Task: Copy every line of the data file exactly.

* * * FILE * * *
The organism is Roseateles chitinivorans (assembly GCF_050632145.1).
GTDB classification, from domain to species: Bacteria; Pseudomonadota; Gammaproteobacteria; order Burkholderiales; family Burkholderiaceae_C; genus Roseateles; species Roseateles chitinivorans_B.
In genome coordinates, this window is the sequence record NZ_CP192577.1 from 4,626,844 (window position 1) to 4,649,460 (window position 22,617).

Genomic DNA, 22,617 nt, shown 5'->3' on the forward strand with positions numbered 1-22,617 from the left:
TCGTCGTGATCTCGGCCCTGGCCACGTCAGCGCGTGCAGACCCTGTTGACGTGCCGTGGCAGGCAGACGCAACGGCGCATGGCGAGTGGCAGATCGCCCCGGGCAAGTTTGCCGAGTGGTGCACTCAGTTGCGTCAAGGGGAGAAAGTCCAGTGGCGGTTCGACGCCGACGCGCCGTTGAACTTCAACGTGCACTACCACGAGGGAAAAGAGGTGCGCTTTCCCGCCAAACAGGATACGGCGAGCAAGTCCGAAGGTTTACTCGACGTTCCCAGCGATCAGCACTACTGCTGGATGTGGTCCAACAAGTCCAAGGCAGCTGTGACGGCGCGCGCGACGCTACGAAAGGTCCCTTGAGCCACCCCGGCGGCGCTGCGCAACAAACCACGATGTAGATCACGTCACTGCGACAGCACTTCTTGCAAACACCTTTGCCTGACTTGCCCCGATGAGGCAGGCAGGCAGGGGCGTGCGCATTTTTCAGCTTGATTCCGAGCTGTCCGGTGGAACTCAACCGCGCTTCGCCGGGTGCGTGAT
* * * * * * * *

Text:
The organism is Roseateles chitinivorans (assembly GCF_050632145.1).
GTDB classification, from domain to species: Bacteria; Pseudomonadota; Gammaproteobacteria; order Burkholderiales; family Burkholderiaceae_C; genus Roseateles; species Roseateles chitinivorans_B.
In genome coordinates, this window is the sequence record NZ_CP192577.1 from 4,626,844 (window position 1) to 4,649,460 (window position 22,617).

Genomic DNA, 22,617 nt, shown 5'->3' on the forward strand with positions numbered 1-22,617 from the left:
TCGTCGTGATCTCGGCCCTGGCCACGTCAGCGCGTGCAGACCCTGTTGACGTGCCGTGGCAGGCAGACGCAACGGCGCATGGCGAGTGGCAGATCGCCCCGGGCAAGTTTGCCGAGTGGTGCACTCAGTTGCGTCAAGGGGAGAAAGTCCAGTGGCGGTTCGACGCCGACGCGCCGTTGAACTTCAACGTGCACTACCACGAGGGAAAAGAGGTGCGCTTTCCCGCCAAACAGGATACGGCGAGCAAGTCCGAAGGTTTACTCGACGTTCCCAGCGATCAGCACTACTGCTGGATGTGGTCCAACAAGTCCAAGGCAGCTGTGACGGCGCGCGCGACGCTACGAAAGGTCCCTTGAGCCACCCCGGCGGCGCTGCGCAACAAACCACGATGTAGATCACGTCACTGCGACAGCACTTCTTGCAAACACCTTTGCCTGACTTGCCCCGATGAGGCAGGCAGGCAGGGGCGTGCGCATTTTTCAGCTTGATTCCGAGCTGTCCGGTGGAACTCAACCGCGCTTCGCCGGGTGCGTGAT